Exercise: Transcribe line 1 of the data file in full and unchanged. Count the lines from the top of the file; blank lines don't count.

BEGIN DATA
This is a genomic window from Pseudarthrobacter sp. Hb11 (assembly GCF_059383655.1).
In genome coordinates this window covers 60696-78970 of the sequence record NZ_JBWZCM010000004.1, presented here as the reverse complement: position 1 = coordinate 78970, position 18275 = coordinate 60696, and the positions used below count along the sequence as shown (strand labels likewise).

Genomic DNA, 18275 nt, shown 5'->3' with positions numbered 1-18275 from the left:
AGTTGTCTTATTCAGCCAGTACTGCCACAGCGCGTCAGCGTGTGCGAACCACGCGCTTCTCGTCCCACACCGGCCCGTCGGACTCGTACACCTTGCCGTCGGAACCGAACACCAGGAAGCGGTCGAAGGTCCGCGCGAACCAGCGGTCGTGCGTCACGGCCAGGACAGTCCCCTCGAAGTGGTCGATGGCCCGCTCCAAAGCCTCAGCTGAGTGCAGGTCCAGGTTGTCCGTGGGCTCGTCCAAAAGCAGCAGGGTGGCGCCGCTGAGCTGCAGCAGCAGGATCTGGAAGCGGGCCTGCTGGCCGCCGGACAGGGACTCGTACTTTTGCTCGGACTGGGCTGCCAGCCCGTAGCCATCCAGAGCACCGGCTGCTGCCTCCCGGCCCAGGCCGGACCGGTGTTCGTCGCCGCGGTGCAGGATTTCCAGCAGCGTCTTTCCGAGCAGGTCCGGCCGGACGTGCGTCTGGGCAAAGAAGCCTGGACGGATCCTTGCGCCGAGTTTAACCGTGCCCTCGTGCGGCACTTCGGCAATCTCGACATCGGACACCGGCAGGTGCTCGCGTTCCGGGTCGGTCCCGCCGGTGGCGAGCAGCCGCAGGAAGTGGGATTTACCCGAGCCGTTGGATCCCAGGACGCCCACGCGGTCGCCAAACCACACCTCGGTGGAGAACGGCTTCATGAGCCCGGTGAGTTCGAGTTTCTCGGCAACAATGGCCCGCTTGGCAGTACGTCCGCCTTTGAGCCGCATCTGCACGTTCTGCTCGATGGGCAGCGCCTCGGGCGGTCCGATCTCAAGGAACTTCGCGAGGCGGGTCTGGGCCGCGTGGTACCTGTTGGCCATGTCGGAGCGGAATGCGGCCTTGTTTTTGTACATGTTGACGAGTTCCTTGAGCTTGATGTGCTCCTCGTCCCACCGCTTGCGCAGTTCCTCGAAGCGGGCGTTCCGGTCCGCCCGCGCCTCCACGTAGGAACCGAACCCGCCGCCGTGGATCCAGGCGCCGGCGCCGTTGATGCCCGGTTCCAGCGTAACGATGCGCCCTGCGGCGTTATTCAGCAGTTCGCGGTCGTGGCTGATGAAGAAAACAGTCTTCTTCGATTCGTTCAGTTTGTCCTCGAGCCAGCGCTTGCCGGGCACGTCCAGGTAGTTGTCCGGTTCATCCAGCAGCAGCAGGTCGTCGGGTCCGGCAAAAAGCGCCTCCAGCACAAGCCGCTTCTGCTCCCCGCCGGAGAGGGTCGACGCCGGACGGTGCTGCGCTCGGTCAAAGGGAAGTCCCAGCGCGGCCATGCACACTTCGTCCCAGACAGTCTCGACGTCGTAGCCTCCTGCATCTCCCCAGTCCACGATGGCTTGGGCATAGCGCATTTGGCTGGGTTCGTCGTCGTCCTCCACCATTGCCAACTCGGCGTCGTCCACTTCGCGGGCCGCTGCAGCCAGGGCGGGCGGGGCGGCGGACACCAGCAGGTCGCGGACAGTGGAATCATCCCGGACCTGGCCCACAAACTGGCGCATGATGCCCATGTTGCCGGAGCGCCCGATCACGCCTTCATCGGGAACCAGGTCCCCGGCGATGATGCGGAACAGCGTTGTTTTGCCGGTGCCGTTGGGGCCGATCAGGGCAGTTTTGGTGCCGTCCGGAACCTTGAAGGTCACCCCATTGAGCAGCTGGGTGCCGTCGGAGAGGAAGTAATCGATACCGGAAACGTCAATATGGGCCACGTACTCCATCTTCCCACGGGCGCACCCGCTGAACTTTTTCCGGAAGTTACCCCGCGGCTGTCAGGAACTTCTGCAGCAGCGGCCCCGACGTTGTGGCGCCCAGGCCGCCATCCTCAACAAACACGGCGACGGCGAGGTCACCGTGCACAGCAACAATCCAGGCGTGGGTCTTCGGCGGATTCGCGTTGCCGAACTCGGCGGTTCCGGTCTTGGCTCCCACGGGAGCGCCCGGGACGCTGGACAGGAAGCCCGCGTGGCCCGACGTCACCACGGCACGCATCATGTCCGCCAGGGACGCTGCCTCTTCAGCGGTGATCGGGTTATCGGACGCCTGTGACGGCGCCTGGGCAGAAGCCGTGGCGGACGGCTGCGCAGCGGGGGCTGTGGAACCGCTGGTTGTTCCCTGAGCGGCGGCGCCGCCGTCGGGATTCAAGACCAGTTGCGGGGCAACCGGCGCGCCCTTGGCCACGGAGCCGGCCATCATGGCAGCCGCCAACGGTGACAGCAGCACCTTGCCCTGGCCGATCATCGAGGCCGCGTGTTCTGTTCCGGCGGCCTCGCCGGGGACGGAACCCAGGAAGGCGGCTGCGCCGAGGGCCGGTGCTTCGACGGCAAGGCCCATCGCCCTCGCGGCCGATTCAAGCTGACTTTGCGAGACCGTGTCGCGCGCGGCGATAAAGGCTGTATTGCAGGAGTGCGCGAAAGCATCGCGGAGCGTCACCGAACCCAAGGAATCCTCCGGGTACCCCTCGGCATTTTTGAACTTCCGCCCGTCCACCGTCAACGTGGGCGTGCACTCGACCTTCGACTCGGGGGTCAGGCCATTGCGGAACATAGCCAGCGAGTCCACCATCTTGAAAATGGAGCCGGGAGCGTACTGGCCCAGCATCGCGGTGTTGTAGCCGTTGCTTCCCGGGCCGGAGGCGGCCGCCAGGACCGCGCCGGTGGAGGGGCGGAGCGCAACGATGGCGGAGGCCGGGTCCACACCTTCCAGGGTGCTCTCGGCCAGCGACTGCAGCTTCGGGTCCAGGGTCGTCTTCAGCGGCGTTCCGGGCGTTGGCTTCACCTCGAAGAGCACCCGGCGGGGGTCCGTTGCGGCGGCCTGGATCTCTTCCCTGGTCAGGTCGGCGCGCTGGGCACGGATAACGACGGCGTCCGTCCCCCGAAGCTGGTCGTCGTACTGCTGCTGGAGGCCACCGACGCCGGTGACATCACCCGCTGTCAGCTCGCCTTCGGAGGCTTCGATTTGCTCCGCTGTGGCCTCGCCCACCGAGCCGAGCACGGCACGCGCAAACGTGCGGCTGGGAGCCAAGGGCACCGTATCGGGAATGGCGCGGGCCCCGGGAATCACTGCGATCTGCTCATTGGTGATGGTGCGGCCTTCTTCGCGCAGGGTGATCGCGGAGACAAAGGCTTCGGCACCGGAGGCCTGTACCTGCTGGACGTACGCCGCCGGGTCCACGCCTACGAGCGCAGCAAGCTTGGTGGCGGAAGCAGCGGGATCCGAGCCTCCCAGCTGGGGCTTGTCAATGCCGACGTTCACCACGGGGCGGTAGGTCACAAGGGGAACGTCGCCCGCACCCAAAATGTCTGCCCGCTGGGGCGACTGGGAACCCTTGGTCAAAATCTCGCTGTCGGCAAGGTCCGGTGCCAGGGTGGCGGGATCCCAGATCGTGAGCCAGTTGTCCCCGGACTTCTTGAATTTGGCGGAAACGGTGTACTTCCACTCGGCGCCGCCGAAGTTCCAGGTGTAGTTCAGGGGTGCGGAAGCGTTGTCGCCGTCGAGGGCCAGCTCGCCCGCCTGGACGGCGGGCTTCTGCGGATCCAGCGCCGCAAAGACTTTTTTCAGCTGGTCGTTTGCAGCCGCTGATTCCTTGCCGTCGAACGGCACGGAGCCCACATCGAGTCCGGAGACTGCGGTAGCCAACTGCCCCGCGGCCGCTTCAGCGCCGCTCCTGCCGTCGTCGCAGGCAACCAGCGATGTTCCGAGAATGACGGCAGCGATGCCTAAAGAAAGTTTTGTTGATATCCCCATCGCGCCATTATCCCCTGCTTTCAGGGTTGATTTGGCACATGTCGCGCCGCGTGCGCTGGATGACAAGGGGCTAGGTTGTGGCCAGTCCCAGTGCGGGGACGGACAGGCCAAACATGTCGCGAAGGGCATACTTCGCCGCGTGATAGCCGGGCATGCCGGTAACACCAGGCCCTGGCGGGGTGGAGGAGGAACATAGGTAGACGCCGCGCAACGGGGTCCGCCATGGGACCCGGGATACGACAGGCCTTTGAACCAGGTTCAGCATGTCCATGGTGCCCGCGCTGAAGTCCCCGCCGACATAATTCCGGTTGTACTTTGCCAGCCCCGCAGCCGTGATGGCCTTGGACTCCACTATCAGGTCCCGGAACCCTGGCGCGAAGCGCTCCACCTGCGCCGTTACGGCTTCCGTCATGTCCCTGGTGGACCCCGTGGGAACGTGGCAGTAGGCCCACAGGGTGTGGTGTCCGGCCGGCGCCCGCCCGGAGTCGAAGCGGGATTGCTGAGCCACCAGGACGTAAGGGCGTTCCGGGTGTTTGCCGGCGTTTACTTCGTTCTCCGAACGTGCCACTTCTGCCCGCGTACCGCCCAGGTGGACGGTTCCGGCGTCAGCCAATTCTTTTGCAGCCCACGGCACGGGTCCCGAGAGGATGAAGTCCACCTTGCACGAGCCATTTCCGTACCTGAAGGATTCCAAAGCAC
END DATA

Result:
This is a genomic window from Pseudarthrobacter sp. Hb11 (assembly GCF_059383655.1).